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Sunday, 6 March 2016

Magnetism

The first people to discover the magnetic rocks were the Chinese. They called it "the loving stone" because the stones love metal the way parents love children. At first, the Chinese used the stones to carry out fortune-telling and magic tricks.

The ancient Indian physician Sushruta was the first to make use of the magnet for surgical purposes.around 600 BC.

Drawing of a medical treatment using magnetic brushes. Charles Jacque 1843, France. By http://wellcomeimages.org, Wikipedia Commons

The study of magnetic fields began in 1269 when French scholar Petrus Peregrinus de Maricourt mapped out the magnetic field on the surface of a spherical magnet using iron needles. Noting that the resulting field lines crossed at two points he named those points 'poles' in analogy to Earth's poles. He also clearly articulated the principle that magnets always have both a north and south pole, no matter how finely one slices them.

Birds can see the Earth's magnetic field.

Radiation from an explosion on the magnetar SGR 1806-20 reached Earth in 2004. It was the most magnetic object ever perceived by mankind, with a magnetic field of over 1015 gauss in intensity

A magnetar is a neutron star that has fields so magnetic, it can rip you apart from over 600 miles away.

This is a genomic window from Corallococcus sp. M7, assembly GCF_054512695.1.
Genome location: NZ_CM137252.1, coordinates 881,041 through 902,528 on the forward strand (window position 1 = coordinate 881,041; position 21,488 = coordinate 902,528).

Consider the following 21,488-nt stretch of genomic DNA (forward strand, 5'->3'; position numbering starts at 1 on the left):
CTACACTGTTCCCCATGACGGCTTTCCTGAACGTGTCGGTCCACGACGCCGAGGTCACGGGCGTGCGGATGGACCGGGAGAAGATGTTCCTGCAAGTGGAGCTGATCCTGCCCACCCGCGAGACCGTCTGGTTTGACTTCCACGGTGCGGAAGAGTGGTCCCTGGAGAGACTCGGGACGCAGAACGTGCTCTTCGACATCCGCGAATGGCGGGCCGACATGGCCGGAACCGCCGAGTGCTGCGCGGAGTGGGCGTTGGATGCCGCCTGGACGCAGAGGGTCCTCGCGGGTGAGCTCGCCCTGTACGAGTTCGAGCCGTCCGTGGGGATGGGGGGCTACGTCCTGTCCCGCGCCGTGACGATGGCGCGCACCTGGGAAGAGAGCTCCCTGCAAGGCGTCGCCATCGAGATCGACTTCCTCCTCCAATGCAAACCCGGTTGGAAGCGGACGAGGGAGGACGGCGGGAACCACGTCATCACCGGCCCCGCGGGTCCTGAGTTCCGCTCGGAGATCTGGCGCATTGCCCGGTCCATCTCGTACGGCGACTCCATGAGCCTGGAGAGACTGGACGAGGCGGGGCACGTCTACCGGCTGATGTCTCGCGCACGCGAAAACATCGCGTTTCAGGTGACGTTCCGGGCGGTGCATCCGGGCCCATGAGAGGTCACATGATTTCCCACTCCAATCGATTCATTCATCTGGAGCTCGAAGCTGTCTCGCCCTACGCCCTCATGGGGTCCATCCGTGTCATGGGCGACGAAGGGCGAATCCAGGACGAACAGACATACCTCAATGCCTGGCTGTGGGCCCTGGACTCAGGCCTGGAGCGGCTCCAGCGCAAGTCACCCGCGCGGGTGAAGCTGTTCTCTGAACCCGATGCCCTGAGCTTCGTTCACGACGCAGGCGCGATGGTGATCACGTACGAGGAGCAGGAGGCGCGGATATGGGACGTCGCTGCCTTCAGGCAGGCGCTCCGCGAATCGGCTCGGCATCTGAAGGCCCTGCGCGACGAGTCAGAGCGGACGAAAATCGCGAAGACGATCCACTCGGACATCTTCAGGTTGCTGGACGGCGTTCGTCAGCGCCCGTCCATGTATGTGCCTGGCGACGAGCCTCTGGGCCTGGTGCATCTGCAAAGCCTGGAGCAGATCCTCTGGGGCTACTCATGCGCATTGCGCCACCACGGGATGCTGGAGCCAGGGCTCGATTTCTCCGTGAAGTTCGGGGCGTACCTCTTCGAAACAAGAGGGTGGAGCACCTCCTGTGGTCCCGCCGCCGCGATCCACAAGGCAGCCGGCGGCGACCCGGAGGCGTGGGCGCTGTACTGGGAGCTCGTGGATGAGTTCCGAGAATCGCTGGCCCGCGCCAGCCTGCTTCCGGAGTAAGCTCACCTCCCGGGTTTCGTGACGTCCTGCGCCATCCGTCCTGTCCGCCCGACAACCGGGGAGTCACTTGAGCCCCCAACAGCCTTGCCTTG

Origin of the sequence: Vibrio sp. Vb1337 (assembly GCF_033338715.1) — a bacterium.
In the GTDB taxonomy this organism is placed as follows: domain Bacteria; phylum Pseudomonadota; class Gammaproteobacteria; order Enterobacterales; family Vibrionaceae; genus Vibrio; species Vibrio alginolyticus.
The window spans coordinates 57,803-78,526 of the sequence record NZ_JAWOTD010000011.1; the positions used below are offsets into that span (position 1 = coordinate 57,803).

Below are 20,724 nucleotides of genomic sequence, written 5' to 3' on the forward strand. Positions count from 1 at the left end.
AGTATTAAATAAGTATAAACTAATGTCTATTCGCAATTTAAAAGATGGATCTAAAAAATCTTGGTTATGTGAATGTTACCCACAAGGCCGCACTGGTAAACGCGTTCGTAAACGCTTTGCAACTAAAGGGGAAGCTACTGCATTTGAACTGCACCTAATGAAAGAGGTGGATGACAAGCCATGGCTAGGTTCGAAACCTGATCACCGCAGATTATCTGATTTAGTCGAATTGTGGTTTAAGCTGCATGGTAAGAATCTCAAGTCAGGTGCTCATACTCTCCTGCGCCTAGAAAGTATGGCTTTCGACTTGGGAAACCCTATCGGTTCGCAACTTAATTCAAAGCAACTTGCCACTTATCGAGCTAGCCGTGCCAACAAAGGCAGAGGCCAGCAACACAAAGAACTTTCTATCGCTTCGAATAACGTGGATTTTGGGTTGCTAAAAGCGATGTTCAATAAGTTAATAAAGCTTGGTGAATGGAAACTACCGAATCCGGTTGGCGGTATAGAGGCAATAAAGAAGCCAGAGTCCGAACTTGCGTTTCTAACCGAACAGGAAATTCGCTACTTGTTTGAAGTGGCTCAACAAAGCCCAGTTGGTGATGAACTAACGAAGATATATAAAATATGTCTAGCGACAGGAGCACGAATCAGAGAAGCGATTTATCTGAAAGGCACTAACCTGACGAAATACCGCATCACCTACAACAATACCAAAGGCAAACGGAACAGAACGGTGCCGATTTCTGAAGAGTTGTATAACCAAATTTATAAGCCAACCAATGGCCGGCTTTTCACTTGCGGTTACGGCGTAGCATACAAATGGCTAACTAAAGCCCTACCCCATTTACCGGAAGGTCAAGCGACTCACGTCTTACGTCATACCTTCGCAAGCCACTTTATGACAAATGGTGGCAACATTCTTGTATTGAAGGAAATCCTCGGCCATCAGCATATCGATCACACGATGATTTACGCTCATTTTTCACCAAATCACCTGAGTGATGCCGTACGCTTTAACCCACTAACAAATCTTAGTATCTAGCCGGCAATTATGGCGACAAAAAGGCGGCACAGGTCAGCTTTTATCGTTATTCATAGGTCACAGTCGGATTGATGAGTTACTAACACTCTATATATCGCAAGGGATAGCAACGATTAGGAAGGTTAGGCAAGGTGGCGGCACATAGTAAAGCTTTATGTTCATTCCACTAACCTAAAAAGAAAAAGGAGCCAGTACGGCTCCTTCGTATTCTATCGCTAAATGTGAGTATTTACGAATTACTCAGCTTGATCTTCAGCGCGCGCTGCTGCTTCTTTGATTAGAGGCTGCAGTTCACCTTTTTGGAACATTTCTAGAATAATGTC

Magnetism can levitate organic matter if given enough energy.

Iron-shelled snails are possibly the only magnetic animal in the world.

Iron, cobalt and nickel are magnetic. Metals that have iron in them attract magnets well. Steel is one. Metals like brass, copper, zinc and aluminum are not attracted to magnets. Non-magnetic materials such as wood and glass are not attracted to magnets as they do not have magnetic materials in them.

A "horseshoe magnet" made of alnico, an iron alloy. By Eurico Zimbres Wikipedia Commons

There's a type of neutron star called a magnetar which has a magnetic field that's so powerful that being within 1,000 miles of one would warp all the atoms in your body and from a distance of 100,000 miles away it would be able to wipe out the data of every credit card on the planet.

Magnetism have been used in a number of a songs to illustrate something (usually a person or a groove) that is so attractive, it pulls you toward it like a magnet. Some examples are:
"Magnet And Steel" by Walter Egan
"Magnets Caught in a Metal Heart" by Thursday
"Magnetic" by Earth, Wind & Fire
"Magnetic" by Flyleaf
"Magnets" by Disclosure

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